Despite organized labor being the central force behind fighting for higher wages, better healthcare for American workers, enhanced workplace safety and countless other advancements, unionism nonetheless remains the target of so-called Right to Work proponents.
The name “Right to Work,” first of all, is an inaccurate description. Its name implies that it gives American workers the right to work. Not so. Rather, it is an anti-union stance with a racist origin that says individuals can work in unionized facilities and have the OPTION of deciding to join the union. One component that they do NOT have to decide on is whether to accept the union benefits that were negotiated as part of the collective bargaining process. They don’t have to decide because they are automatically granted those perks by virtue of Right to Work legislation. So nonunion workers enjoy the same protection and benefits under Right to Work as their union counterparts, but without paying their share of the cost it took to negotiate those perks.
Such a divide-and-conquer process not only promotes dissention at the workplace, but the larger issue is its potential to splinter and weaken unions—and by extension, weaken minority communities. African-Americans are especially vulnerable to the reduction in unionism. The percentage of African-American males in particular who are represented by a union stood at 15.8 percent in 2014. That’s more than three percentage points higher than any other demographic.
Organized labor has long been the door through which African-Americans have walked their way toward middle class status. Historically, there have always been a higher percentage of African Americans in unions than African Americans in the entire workforce as a whole. Consequently, the battles waged against organized labor disproportionately affect the middle class standing of the African-American community.
Perhaps that’s not by accident. The origins of Right to Work can be traced back to the racially motivated premise of Vance Muse, an oil lobbyist from Texas who also happened to be a white supremacist and segregationist. He viewed organized labor as a communist front and ultimately led the anti-union fight in his state. Muse also looked at unions as a source of forced integration, and wanted no parts of that in Texas. He founded a group that led the Right to Work movement in Texas and other states.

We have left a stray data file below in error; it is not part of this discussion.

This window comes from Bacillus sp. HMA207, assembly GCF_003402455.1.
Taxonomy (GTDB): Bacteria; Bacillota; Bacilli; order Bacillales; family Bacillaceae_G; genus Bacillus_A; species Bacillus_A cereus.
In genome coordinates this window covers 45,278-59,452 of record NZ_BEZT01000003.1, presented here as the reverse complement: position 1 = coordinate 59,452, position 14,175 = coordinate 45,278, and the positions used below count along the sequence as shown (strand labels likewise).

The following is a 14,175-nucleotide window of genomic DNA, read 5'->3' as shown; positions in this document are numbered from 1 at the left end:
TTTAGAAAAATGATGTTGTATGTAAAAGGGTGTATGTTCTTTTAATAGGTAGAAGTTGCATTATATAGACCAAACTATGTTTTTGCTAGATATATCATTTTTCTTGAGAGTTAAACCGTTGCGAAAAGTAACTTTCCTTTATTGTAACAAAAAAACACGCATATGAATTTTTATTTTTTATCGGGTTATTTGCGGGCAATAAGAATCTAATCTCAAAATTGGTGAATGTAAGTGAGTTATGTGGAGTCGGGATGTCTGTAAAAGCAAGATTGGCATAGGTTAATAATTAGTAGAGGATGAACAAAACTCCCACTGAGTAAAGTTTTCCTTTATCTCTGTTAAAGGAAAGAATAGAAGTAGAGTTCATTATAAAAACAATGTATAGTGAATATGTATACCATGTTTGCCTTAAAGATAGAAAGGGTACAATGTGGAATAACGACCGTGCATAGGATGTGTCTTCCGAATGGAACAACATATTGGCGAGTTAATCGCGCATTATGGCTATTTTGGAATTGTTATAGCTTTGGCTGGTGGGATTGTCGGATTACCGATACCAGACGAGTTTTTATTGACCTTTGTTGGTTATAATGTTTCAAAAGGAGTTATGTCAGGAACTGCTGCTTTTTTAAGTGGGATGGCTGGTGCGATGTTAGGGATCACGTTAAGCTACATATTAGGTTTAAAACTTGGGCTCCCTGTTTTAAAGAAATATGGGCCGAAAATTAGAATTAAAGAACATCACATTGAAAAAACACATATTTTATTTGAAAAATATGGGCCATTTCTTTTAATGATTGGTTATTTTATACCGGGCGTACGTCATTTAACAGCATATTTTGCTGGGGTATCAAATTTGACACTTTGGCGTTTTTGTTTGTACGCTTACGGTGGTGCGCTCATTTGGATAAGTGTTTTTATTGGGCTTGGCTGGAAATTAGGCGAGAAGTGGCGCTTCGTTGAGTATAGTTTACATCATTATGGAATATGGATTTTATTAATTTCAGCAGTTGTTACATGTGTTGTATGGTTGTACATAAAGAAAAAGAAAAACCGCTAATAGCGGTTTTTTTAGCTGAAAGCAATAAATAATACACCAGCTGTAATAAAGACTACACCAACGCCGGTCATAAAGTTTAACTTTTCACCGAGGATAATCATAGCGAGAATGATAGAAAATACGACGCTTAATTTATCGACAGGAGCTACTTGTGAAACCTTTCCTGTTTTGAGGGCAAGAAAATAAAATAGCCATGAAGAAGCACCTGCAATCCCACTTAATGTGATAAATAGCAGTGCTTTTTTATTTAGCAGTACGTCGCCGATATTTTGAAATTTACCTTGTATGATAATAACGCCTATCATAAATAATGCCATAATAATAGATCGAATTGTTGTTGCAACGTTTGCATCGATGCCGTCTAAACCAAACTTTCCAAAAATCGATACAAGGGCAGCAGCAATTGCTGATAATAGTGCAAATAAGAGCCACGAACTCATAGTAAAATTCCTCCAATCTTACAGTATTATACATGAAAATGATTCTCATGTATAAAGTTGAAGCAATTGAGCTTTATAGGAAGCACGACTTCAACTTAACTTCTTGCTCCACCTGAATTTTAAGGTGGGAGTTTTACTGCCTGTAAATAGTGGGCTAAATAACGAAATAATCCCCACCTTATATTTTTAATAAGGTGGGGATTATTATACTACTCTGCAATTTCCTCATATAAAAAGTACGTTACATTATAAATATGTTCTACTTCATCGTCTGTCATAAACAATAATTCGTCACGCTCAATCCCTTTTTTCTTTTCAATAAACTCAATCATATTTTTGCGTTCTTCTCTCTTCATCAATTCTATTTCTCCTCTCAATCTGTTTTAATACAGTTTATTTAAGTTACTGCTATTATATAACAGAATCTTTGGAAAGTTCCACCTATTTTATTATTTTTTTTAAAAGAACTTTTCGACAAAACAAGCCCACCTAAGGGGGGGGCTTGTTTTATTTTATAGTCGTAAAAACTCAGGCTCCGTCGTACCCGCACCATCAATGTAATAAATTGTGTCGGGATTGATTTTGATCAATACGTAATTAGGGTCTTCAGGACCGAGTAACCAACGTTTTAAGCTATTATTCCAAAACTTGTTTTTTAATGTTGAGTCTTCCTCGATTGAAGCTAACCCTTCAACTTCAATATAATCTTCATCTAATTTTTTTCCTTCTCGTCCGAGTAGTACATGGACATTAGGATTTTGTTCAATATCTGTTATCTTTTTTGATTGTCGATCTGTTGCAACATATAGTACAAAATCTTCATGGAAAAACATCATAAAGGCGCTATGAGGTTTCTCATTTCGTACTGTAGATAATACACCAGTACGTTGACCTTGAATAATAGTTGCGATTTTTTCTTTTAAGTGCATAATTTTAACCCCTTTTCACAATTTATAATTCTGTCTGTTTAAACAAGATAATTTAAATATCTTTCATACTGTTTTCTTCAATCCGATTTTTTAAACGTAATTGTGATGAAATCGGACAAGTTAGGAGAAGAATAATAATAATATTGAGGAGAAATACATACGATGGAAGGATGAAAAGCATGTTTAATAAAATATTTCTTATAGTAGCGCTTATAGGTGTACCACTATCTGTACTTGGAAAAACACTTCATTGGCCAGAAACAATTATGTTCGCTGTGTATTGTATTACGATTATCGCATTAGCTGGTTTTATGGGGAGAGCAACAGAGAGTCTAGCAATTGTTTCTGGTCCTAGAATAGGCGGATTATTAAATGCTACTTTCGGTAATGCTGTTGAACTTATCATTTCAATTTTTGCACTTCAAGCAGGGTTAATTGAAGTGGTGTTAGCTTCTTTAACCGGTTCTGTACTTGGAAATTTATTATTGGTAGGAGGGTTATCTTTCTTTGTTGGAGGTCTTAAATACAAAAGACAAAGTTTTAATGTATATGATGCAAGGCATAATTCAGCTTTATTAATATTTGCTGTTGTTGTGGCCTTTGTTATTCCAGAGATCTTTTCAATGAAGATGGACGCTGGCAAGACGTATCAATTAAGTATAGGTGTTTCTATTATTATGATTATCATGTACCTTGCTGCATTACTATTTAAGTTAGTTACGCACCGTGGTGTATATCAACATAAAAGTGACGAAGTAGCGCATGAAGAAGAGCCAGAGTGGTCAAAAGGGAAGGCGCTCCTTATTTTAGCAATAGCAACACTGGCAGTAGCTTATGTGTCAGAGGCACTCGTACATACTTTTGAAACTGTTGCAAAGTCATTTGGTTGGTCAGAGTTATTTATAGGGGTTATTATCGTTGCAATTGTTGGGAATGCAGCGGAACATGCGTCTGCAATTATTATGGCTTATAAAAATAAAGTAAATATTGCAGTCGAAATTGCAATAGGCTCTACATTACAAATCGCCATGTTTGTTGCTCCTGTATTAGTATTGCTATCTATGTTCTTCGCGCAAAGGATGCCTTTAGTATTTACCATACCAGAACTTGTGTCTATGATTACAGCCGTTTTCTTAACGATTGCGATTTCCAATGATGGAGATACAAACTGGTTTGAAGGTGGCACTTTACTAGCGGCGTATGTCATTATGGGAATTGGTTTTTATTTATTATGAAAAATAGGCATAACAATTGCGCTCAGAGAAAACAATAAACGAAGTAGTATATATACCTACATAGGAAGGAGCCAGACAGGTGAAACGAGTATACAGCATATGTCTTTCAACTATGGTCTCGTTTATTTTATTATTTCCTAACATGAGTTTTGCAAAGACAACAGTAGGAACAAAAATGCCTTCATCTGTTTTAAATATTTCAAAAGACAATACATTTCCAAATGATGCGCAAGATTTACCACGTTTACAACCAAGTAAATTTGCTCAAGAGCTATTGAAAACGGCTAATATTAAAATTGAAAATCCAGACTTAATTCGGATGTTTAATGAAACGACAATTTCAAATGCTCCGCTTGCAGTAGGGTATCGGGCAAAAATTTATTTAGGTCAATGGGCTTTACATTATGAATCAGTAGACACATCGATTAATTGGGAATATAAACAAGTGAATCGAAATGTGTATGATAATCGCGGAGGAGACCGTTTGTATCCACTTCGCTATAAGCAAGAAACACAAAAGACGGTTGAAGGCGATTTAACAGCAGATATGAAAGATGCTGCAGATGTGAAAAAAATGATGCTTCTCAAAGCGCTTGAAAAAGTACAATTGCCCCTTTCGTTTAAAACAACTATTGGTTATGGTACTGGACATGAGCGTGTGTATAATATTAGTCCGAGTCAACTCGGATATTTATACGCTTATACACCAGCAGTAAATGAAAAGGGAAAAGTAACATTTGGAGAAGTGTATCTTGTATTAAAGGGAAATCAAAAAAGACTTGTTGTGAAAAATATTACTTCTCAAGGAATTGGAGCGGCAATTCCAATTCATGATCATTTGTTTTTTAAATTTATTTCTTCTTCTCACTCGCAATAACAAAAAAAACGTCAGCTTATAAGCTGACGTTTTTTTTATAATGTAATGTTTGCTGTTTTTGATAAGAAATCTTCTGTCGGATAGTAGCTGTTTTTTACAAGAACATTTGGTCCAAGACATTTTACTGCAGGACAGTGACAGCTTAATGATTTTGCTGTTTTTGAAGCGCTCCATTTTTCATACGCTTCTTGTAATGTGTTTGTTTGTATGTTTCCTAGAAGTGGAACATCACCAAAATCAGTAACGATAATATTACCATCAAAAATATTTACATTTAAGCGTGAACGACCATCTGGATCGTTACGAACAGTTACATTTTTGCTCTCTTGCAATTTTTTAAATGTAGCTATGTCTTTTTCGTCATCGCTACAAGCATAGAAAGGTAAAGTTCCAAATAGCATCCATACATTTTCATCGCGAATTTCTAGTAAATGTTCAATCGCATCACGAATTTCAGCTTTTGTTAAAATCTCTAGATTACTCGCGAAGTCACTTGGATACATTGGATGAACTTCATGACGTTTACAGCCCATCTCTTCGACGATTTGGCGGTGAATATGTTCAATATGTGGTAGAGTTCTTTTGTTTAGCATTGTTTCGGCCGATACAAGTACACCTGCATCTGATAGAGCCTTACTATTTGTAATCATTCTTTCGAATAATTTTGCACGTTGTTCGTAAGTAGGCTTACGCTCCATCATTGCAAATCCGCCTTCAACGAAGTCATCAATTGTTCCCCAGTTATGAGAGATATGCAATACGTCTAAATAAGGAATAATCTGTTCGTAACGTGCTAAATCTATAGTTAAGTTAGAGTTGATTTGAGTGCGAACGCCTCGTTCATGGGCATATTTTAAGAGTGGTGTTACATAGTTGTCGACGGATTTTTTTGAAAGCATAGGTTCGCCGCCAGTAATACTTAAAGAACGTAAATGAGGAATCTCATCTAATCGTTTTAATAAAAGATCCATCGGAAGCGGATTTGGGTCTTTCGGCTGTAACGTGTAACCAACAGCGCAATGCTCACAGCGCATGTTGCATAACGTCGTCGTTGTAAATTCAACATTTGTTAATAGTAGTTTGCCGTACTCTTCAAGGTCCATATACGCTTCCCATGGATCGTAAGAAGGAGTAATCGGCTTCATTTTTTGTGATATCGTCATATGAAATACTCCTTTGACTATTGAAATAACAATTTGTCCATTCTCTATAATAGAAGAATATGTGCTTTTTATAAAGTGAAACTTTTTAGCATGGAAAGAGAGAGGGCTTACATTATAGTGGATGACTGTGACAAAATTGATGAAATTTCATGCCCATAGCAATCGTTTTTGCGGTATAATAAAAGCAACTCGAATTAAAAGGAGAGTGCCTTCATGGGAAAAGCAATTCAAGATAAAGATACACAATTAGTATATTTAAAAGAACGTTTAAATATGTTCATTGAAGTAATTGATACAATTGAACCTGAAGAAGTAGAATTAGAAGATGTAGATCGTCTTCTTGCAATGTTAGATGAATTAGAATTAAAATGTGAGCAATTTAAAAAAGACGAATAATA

That’s an interesting origin for a movement that now has supporters waving a dismissive hand at such a racial notion. They claim Right to Work is not, nor ever was, about discrimination; it is about choice, they say. It is about American workers having the individual right not to join a union—all the while never acknowledging the toxic and divisive grounds on which the movement began.
There are now 24 states that recognize Right to Work, and Wisconsin is primed to become the 25th. The expansion of Right to Work can erode organized labor in this country, and that’s not a good thing. Michigan’s union membership fell more than seven percent in the year following its adoption of Right to Work. Considering union jobs traditionally pay upwards of 20 percent more than nonunion jobs and offer better and more cost-effective healthcare coverage, the importance of fighting Right to Work has become a concern to us all.
Research shows that states with Right to Work laws have lower wages, lower rates of health coverage, higher poverty and infant mortality rates, less investment in education and higher workplace fatalities. That is not the America for which we in organized labor fought.
We must—and will—remain unified and stand strong against this continued attack on middle class America.